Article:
Oh, and men are entitled? Right, because feminists never appear entitled do they?

  1. Social Media

‘You can’t keep blaming social media for your problems, but in the game of love, it’s definitely a factor. Men have become so desensitized to women because they are everywhere now. They think they don’t need to work hard to get women when they can easily just Facebook message the next girl they see posting a selfie.’

Maybe that’s not men’s fault. Maybe that’s because the narcissism of women means men really don’t have to put much effort into online dating, or even social media. I can list on one hand the number of men on my friends list who post selfies at least once a day. I can’t do the same for the women on my friends list. The fact is, it would seem that the selfie is the tool of women, not men. So, yeah, this one I agree with, I just don’t see it as a negative. If women want to plaster selfies all over Facebook, Twitter and any other social media then maybe you should be taking them to task, not men. But then, that would mean having to actually pay attention to the downsides of women, and we know that feminists don’t do that.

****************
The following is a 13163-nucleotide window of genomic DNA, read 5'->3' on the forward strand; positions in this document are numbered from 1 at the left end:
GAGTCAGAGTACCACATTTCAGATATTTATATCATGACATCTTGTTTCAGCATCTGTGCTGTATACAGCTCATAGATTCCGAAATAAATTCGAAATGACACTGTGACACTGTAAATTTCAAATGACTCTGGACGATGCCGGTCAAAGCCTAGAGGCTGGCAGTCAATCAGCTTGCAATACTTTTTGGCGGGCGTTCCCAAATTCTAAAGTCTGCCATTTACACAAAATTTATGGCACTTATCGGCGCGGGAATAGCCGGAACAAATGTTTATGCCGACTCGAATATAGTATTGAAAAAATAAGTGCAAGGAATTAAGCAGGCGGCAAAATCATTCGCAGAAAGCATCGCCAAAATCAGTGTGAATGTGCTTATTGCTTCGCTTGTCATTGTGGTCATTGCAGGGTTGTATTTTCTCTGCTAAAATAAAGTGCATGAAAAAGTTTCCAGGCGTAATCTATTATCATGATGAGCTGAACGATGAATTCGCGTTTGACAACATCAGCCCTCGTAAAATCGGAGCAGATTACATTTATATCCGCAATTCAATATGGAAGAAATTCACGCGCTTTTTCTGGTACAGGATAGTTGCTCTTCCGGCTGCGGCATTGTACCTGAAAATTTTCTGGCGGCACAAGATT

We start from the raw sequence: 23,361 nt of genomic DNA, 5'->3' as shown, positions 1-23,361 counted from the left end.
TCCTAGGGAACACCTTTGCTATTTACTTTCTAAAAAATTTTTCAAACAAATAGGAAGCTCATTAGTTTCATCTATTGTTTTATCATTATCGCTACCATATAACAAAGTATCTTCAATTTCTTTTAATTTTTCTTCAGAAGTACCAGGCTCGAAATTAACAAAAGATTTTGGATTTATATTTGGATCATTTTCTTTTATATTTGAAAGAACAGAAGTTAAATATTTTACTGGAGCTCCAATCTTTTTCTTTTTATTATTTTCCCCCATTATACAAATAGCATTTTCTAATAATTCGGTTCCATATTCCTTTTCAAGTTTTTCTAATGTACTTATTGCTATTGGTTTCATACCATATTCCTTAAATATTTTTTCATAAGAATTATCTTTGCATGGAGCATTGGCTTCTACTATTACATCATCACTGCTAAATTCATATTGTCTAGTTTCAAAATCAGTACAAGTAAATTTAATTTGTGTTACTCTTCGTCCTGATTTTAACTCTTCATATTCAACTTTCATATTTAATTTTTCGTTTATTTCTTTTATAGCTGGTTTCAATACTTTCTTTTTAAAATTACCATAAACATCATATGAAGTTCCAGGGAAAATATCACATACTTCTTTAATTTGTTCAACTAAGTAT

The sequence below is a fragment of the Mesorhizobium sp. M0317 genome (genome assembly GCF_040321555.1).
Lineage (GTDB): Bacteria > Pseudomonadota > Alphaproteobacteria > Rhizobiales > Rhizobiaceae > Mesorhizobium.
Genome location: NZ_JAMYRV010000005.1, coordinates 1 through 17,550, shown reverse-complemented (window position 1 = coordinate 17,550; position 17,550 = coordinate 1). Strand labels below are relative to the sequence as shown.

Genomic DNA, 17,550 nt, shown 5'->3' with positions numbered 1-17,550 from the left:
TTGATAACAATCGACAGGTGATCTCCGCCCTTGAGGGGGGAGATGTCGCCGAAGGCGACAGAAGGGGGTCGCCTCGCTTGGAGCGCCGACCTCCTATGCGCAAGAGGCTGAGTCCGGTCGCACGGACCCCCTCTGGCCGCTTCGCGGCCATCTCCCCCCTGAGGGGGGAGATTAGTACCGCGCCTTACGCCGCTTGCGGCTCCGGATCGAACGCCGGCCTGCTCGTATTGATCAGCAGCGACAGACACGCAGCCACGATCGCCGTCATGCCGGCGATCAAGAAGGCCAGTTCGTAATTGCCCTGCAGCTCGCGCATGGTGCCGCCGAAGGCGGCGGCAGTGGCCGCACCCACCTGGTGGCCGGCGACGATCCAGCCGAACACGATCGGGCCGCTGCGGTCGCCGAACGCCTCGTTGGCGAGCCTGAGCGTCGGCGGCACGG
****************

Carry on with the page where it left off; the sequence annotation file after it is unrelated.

1. Mama issues

‘They were babied by their mothers for too long and now truly believe they are the best people in the world. No girl could ever be good enough for them and they have yet to find a woman who will ever love them like their mommy does. They expect to be praised, coddled and tucked in at night.’

And who is responsible for breaking up the family? It wouldn’t be feminism would it?